You can attend private school and be more aware and accepting of differences than attending public school. Especially if the public school is fraught with racial or class tension.


  12. Mixed Jew Girl,

    My school, nor any of the other diverse schools I have worked in throughout the city and even the suburbs (South Orange, Maplewood, Ironbound Newark, Mount Vernon, etc.) as a community organizer and youth rights activist have had instances where white and minorty kids seoarate themselves along class lines. In my experience, kids geenrally hang out together. In South Orange, I know of black kids who have gone to their Reform friends’ confirmations and vice versa. Perhaps my world doesn’t fit into the model of Marxist-style apocalyptic class struggle you speak of, but I hear some of your concerns. Also, I am not out to judge, but with converts and BT’s. there is usually a very deep insecurity that runs deep, and along with this comes a fear of what others think of you. That is also why I think these groups would likely send their kids to the local Orthodox yeshiva school as a knee-jerk reaction.

    In regards to local organizations and playgrounds, I do not know of one Orthodox Jew where I live that lets their kids play with goyim. Also, as far as tznius, I would argue that it has nothing to do with taste or fashion. I have had plenty of Muslim girls in my classes and even evnagelical or pentecostal Christians who wear long skirts out of religious conviction and they get no slack for it. On the other hand, not every place is diverse and cultured like my neighborhood in Brooklyn. I don’t know what community you live in, but if ti were, let’s say, Crown Heights, a black Jewish kid would be viewed with anything from disgust to scorn to sheer curiosity. I heard a story about a black woman whose kids and her converted to Chabadism and thee son wore the whole costume, and a black man looked askance and said “And now I;ve seen everything.”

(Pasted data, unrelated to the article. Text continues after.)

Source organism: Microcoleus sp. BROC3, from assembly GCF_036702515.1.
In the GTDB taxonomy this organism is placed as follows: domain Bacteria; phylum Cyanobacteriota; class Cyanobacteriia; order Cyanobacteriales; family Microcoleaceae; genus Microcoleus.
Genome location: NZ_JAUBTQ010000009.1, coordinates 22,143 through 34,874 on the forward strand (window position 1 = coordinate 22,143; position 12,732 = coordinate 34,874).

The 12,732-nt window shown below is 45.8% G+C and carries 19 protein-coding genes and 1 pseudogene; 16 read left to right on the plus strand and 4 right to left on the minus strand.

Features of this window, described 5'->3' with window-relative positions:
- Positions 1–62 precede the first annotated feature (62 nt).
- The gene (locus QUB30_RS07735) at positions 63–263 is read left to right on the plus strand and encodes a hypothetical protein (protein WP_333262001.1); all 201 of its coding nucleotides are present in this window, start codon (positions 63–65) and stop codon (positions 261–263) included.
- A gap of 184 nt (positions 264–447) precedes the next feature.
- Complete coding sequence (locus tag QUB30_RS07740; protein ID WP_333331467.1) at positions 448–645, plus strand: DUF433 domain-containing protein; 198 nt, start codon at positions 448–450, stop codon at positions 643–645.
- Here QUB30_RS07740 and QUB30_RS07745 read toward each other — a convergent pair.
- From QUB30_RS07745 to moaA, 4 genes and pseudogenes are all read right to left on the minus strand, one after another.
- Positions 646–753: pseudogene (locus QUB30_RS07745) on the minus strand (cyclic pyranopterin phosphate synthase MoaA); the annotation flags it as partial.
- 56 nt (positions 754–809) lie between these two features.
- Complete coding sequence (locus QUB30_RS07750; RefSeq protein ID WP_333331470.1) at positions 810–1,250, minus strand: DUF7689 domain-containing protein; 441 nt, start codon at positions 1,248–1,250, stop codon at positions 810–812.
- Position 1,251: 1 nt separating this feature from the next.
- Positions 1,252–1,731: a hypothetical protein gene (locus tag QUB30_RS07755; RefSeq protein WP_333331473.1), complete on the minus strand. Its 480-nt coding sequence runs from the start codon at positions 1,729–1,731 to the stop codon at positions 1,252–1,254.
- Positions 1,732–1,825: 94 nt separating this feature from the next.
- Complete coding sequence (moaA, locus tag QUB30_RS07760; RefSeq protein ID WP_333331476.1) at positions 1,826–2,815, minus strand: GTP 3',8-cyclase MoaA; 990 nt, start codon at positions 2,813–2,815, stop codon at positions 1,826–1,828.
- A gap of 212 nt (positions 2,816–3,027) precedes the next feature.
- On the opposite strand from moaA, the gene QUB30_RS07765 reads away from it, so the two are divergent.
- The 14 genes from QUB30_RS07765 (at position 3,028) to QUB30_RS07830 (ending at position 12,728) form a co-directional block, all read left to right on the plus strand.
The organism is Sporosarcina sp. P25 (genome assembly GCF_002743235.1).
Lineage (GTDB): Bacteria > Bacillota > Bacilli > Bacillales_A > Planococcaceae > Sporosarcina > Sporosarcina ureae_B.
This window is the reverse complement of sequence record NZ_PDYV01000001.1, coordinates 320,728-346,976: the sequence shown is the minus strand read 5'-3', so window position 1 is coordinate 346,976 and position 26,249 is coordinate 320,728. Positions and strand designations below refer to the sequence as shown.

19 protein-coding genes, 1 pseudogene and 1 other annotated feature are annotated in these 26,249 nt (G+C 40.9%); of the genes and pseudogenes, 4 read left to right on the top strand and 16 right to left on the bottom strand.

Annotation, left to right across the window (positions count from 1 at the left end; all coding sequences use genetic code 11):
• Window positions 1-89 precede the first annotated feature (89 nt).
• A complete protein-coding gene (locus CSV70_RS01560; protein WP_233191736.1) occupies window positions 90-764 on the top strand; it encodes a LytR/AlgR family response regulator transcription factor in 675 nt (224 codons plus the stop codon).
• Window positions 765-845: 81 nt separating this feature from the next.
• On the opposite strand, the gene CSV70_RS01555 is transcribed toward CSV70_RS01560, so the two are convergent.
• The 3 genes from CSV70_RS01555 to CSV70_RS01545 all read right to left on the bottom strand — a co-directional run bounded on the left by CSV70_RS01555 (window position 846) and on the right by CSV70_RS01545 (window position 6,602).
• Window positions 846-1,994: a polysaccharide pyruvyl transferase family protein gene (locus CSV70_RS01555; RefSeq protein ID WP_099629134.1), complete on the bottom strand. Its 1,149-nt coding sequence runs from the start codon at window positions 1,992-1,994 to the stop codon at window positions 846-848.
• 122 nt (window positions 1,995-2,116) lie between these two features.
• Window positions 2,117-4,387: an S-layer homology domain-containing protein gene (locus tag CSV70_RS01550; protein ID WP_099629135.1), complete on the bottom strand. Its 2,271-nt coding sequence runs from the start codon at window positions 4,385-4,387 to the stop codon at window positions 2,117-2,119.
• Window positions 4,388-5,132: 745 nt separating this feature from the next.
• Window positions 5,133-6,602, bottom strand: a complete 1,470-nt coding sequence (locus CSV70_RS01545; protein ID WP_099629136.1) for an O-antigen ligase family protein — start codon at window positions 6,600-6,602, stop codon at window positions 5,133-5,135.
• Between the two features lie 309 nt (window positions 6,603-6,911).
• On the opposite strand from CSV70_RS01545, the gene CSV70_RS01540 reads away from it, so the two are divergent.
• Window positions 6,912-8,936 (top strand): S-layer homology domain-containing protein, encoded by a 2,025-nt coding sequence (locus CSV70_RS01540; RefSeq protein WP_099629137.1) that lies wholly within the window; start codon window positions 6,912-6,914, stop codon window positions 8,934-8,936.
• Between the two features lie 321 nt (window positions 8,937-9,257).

In the case of Crown Hegihts, it would not be secular vs. religious. It would be the fact that your kids would be viewed as sellouts and interlopers by their peers, due to the rightful resentment that many blacks in Crown Heights have towards the Chabaskers.


  13. Ok, let’s see.

    I’m Jewish through and through. All lineage, all the way down. I was raised sometimes reform, sometimes conservative. I thought I knew a ton about being Jewish when I was younger. Like, eating matzah was what we did for Pesach, but perhaps we still ate cereal. Not sure I remember a big house cleaning and what not.

    I dated non-Jews. I dated out of my race even. BUT! But, being Jewish was always loud and clear. Whomever I dated knew this. I always knew I’d raise a Jewish family and more importantly in some ways, maintain a Jewish home. I didn’t know how, but I knew. How could I have such strong convictions? Because at home I got enough (which is far less by some standards). As a matter of fact, from the time I was a little girl I rejected non-Jewish holidays. I wouldn’t make Christmas art and would make my teachers do something for me Jewish. I wouldn’t sing Jesus songs for Christmas shows – yes I grew up in Simi Valley in the 70’s very white. Very non-Jewish.